Posts Tagged ‘costume designer’

Remembering Nolan Miller

Friday, June 8th, 2012

The Archive is sad to report the death of costume designer Nolan Miller, who passed away on June 6th, 2012 from lung cancer at the age of 79. Miller designed the costumes for many Aaron Spelling/Douglas Cramer shows, including Dynasty, Charlie’s Angels, The Love Boat, Fantasy Island, and Vega$.

Below are some selections from Miller’s 2003 Archive interview:

On how he became interested in fashion:

What turned me on to fashion? Movies. I loved movies. I lived from Saturday to Saturday, and of course I particularly like Joan Crawford, Barbara Stanwyck, Betty Grable … I knew when I watched Betty Grable movies that that was what I wanted to do.  All those costumes … it’s so strange that in movies there was always a fashion show or something or a girl was picked up by some guy who told her she needed clothes to be presentable and would take her to the store. Of course there was always a designer in a dark suit – note dark suit – and there was usually a staircase that the models came down. I just thought, “this is what I want.” I didn’t realize, though, the 18-hour-day of hard work sometimes. But it sounded glamorous and I loved the whole thing of movies. Anything to do with the movies. I just wanted to work at the studio.

On his start in costuming, on Matinee Theater:

It was an hour show, every day at noon, and it was live. There were usually three groups of people in the wardrobe department preparing shows, because one day it would be a modern show, one day it would be a biblical thing, another day might be a comedy. I think that there were probably 3 or 4 people in my group, and I think we did two shows a week, one if we were on a show that aired on Monday, and we would prep the rest of the week. Maybe we’d have a show for Thursday or something that week. We were always prepping the next show. It was quite an amazing show, particularly in that it was live every day.

On working in a flower shop and meeting Aaron Spelling:

He and his then wife Carolyn Jones were shopping in Beverly Hills and they stopped in the flower shop to say hello. At that point Aaron Spelling wasn’t anyone, you know. He was married to Carolyn Jones, who I was thrilled to meet. We decided to go and have a drink; it was late in the afternoon. So we went and had a drink and Carolyn was under contract to Hal Wallis at Paramount. She had just finished a film and she said the studio was sending her on a PR junket. She said the studio told her to get some clothes for personal appearances. She said, “do you want to design them?” I said, “of course.” She said, “okay, well, why don’t you bring me some sketches.” She told me what she needed and so I did sketches for her.  And that was the beginning, because I did those clothes for her. I found a dressmaker who was highly recommended who had quite a good star clientele, so I knew that she was capable, and I made the clothes for Carolyn.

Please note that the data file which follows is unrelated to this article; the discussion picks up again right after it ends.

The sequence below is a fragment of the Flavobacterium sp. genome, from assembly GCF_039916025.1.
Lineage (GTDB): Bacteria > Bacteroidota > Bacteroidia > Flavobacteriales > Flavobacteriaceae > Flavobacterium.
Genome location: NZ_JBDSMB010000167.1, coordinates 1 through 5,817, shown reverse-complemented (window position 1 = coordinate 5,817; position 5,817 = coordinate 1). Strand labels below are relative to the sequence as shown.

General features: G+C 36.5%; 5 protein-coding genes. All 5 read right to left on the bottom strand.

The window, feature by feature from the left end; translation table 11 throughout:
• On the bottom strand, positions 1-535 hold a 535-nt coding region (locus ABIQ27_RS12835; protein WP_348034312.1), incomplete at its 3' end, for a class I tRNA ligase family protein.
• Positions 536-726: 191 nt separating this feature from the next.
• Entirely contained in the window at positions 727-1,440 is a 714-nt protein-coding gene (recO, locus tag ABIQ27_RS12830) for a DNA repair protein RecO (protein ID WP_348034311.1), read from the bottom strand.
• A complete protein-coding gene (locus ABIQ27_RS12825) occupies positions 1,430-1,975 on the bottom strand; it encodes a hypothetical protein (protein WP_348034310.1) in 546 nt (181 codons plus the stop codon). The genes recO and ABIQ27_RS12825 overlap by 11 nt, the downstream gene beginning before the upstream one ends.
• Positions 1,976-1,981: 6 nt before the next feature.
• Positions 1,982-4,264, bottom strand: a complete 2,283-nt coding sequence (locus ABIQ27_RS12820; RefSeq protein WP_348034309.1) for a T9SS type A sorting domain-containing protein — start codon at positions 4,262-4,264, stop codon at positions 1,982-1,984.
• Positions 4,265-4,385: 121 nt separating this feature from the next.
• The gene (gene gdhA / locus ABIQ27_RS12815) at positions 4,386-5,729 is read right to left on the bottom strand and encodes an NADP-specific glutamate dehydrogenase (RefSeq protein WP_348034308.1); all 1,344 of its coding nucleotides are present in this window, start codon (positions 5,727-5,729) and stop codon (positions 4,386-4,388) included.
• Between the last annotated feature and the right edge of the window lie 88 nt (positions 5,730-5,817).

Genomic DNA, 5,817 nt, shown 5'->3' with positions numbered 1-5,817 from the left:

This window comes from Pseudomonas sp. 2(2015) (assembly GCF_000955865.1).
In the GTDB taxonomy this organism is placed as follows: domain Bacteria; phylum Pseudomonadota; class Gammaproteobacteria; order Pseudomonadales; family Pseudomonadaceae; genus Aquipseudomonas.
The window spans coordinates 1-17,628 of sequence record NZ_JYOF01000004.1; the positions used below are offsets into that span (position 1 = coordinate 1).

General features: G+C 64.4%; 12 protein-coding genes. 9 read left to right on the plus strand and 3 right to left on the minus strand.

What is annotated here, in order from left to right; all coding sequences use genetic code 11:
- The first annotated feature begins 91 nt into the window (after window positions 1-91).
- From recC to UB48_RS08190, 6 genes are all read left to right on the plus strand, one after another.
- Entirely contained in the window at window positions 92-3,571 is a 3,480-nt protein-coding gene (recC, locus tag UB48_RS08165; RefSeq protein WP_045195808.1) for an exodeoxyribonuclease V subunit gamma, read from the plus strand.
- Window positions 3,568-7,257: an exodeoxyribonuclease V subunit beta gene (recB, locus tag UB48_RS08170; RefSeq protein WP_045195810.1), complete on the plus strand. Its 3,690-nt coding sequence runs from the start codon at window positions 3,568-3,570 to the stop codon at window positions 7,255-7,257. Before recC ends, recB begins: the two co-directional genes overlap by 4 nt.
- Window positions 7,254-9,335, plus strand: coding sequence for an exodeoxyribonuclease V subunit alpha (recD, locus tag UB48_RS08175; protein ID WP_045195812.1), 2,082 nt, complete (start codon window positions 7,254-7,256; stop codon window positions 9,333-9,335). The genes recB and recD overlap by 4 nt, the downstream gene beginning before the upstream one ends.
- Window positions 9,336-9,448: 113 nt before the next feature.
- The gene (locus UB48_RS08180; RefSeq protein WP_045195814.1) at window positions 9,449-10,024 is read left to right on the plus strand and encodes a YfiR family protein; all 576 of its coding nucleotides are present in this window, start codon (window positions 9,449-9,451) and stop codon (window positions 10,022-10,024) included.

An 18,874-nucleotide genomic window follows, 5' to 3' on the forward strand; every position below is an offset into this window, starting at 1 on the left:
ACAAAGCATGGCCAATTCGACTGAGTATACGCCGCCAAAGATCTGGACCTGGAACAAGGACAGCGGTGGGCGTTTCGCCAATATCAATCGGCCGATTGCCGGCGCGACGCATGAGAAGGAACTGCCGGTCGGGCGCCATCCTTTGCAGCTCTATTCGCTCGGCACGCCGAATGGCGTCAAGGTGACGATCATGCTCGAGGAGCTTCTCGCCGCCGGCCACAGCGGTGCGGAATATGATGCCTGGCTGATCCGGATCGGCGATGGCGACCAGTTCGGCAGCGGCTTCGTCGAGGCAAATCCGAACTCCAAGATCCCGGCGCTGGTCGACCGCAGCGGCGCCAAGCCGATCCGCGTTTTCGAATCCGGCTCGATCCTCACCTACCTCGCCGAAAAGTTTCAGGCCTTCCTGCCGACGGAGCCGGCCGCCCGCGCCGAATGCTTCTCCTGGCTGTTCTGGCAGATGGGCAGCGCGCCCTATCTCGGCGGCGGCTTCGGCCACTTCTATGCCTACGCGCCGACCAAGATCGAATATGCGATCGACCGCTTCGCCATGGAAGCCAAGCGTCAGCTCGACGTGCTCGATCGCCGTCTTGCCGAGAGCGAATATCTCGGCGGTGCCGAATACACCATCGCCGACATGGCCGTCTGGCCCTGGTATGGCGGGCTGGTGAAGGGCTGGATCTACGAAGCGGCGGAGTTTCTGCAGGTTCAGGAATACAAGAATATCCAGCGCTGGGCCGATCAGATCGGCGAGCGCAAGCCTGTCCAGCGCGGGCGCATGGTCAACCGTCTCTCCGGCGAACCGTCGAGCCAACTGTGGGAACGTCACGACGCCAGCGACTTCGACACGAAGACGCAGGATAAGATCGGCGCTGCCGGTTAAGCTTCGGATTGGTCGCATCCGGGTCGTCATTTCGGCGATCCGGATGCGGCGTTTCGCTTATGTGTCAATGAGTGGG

On Aaron Spelling:

First of all, he’s very unassuming. He’s always been very, very thin, looks like he’s undernourished. He’s very warm, very friendly; he immediately puts everyone at ease that’s around him. After all of these years he still hasn’t run out of ideas and instantly knows what to do. He has a sixth sense about what’s wrong with the show or what he should do or something. He’s great to work with because he sees what the show is going to look like. When he says, “she’s running down the road; she should be in a white sweater,” he has a reason why she should be in a white sweater.  Over the years I would argue with him over certain things, but he usually proved himself right.

On working on Gilligan’s Island:

I was starting to be sort of known for glamour clothes and beaded gowns and that kind of thing. I had my shop at that time. I had a call from the producer, saying they were doing the show and they had a girl who was like a showgirl and they were all stranded. She must have had a very large trunk with her that day that they went for a cruise, because every season we’d do a couple of new gowns. They’d call me, “we need a couple more gowns,” so I did Tina’s clothes. I didn’t do the rest of the show. I just did Tina Louise’s gowns.

On the bra-lessness on Charlie’s Angels:

All of the Paris collections and everything were showing chiffon blouses with nothing under it. Everyone was just aghast. Everyone was so shocked, but they were showing the same blouses on Rodeo Drive. They weren’t so see-through, but you could tell there was no bra on. Before that we couldn’t even show the imprint of a nipple. I had to put a band-aid over the nipple or something. All of the sudden Farrah was in a crepe de chine blouse or a double white chiffon blouse with no bra under it. Everyone said, “ah, this is going to be shocking. They won’t allow this. You won’t get by with this.” But we did.

On Dynasty, TV fashion, and Joan Collins:

Read Nolan Miller’s New York Times obituary.

Watch his full Archive interview.

Bob Mackie on Divas, Dresses, and More!

Saturday, March 24th, 2012